Forget the Gap, Mind the Doors

Major action on the 8:43 today. We were docked in White Plains when a commotion suddenly broke out–metal clanging, someone yelling, several riders shrieking and jumping to their feet.

An elderly fellow had fallen at the edge of the platform.

By the time I got there, a crowd had surrounded the guy. Orders were barked as an Alpha Male took charge, and within about 30 seconds, they had the old gent on his feet.

He was portly and white-haired, resembling a handsome Larry “Bud” Melman. He wore glasses, a neat blue suit (alas, now a bit wrinkled), and a blue V-neck sweater, despite a forecast of 90-plus degrees on the day. He found a seat, the rubbernecking subsided, and the train ambled on to Gotham.images1.jpg

Five minutes later, the tweedy old fellow tiptoed into our car. He approached the Alpha Male who’d helped him, a 40-something in a blue suit, red tie and wing tips.

“Are you the guy who helped me?” the old fellow said.

Alpha Male removed his ear phones.

“Yes.”

“I just wanted to thank you,” he said as the Alpha Male beamed.

The two conversed as to exactly what happened–the old gent said the doors closed on him as he stepped onto the train, pushing him into the gap. Another rider argued for the merits of a motion sensor, and all agreed.

“Anyway,” the old fellow concluded, “I just wanted to thank you.”

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2 Responses to Forget the Gap, Mind the Doors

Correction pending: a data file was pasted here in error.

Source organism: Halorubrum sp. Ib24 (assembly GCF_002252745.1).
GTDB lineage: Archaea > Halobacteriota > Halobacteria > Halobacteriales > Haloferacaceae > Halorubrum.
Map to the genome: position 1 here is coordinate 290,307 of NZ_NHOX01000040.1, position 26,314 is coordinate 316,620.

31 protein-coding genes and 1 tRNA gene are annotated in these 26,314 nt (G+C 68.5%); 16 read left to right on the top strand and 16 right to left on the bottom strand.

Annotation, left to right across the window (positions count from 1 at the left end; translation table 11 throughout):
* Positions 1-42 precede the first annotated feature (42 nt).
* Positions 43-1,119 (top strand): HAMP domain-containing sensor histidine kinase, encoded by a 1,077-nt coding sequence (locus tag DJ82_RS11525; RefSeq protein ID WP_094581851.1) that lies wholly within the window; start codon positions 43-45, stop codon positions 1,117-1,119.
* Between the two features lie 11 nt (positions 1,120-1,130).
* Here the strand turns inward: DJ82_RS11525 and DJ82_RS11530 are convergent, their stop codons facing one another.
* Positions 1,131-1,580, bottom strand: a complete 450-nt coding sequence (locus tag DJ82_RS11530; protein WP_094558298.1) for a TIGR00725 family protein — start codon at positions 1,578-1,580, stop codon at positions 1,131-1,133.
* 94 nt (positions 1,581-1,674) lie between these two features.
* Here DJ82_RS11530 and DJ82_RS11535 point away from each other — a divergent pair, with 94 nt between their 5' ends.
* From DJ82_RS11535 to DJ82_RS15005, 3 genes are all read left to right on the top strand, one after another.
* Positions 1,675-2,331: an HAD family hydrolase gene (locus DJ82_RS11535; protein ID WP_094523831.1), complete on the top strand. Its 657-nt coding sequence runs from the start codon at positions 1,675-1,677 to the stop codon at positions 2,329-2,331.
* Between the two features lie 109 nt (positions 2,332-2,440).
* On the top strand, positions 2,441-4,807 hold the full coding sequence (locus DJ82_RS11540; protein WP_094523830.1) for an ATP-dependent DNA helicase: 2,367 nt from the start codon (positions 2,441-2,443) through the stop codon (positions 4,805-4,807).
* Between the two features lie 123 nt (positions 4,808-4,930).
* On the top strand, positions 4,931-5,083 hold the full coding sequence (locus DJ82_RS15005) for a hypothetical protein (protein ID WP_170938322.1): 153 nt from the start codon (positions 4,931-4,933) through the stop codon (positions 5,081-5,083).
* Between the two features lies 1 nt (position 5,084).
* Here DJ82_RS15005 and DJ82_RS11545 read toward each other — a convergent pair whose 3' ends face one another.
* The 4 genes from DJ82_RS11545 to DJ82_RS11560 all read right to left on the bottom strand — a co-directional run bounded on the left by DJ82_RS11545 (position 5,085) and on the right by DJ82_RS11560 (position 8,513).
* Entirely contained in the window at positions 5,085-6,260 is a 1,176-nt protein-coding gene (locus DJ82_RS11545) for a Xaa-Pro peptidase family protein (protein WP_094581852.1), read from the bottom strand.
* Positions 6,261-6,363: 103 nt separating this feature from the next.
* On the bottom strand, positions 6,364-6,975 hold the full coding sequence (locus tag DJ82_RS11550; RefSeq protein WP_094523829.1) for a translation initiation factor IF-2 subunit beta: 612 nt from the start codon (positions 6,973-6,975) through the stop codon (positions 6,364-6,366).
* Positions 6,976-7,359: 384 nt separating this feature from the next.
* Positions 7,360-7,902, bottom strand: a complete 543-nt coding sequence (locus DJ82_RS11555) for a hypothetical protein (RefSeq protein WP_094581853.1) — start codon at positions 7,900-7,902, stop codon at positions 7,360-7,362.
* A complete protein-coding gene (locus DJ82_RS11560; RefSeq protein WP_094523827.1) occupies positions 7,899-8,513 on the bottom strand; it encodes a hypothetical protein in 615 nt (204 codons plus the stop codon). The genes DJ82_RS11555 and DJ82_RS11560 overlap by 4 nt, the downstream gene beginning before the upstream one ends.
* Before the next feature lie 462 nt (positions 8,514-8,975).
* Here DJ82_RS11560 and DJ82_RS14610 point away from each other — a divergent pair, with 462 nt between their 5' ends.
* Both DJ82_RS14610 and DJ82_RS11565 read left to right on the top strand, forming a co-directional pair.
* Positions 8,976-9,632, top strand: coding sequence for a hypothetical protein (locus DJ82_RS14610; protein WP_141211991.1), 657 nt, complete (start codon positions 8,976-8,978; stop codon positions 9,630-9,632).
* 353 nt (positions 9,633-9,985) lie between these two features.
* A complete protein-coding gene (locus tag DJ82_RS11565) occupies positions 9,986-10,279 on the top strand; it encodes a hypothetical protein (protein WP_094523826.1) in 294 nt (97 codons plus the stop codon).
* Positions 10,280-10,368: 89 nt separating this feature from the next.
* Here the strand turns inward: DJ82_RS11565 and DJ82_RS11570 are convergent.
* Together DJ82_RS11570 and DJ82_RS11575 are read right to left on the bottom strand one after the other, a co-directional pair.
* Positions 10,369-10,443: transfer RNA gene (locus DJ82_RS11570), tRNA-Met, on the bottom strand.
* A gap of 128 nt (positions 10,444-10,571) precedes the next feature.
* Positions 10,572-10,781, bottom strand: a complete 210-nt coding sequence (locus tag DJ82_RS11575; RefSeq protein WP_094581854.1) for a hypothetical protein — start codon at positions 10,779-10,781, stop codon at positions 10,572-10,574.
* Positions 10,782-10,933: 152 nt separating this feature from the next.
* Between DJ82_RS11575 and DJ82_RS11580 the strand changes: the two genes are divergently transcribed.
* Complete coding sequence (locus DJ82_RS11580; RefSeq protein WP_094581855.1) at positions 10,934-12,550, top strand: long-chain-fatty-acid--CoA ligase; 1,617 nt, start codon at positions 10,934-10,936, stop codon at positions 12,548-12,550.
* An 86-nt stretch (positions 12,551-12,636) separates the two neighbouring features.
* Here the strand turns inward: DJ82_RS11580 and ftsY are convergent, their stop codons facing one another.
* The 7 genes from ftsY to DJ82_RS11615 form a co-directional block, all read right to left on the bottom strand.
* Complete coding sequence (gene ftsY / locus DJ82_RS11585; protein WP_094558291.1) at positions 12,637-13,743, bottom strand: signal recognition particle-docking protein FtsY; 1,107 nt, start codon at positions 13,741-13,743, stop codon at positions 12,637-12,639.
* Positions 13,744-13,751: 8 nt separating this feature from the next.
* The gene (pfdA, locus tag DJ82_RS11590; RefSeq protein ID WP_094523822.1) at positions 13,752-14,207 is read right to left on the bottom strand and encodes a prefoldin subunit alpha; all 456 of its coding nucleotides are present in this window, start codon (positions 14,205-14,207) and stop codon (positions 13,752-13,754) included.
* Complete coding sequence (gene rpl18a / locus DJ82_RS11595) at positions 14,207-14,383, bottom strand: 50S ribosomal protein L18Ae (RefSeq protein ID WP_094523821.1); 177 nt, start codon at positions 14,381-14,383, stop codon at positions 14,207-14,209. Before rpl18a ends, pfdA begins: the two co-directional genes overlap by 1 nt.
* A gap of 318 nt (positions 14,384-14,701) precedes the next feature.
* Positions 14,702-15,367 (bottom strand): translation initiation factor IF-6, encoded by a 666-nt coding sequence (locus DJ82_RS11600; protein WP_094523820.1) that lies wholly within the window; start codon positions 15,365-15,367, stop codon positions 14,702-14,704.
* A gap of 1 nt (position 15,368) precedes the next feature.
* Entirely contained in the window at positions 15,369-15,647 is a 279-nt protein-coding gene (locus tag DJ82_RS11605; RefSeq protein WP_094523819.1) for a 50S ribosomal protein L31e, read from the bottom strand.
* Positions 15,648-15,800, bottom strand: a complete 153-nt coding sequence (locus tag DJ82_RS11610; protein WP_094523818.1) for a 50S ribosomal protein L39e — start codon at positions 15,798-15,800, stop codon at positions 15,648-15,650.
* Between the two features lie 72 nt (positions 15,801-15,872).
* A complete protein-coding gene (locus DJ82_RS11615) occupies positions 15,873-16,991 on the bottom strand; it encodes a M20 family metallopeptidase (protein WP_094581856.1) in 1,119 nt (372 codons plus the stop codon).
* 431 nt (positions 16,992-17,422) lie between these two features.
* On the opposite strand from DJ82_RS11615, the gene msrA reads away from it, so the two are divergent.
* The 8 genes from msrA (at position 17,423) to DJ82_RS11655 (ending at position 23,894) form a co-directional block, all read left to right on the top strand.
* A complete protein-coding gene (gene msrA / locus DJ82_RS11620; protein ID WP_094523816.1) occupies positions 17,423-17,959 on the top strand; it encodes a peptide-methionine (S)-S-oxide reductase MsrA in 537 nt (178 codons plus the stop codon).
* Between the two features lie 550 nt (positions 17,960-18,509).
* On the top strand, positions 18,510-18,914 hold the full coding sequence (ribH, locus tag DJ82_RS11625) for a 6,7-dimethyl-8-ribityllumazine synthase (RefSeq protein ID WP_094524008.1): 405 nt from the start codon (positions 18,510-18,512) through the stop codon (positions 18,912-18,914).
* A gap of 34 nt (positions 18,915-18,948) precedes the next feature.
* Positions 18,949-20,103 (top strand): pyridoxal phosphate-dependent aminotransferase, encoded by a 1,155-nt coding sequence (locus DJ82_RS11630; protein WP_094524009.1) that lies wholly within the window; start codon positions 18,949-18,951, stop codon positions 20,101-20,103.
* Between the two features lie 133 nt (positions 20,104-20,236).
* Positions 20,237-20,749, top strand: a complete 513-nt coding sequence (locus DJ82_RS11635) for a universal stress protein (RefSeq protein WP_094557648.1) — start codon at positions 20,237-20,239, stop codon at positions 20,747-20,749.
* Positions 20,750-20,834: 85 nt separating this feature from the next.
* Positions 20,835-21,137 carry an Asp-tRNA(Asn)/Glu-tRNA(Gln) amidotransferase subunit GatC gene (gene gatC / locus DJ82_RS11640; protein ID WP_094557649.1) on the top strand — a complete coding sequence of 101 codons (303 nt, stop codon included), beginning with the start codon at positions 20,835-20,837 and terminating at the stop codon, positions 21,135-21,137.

1. CTRider says:

    Glad that there are still some good samaritans out there.

    There was a week last year, where I witnessed (and helped) two elderly folks who had fallen down while others just gawked or walked right by them. #1, sounds just like the gentleman in the story above… a well dressed, elderly man. He had a cane and fell forward when he slipped in the North Passage @ GCT.. #2 was an older lady (also with a cane) on 6th Ave in the 50’s. I got really pissed that second time, because there were 3 NYPD cops standing on the corner and looking in her direction when she fell. They made absolutely no attempt to help this poor woman in any way. After I helped her to her feet and ascertained that she was OK, I walked upto the 3 cops and told them how pathetic and useless they were. Two of them just kept a blank stare and the 3rd said something like, ‘yeah, whatever buddy’

  2. Pingback: The Old Man and the Seat « Trainjotting

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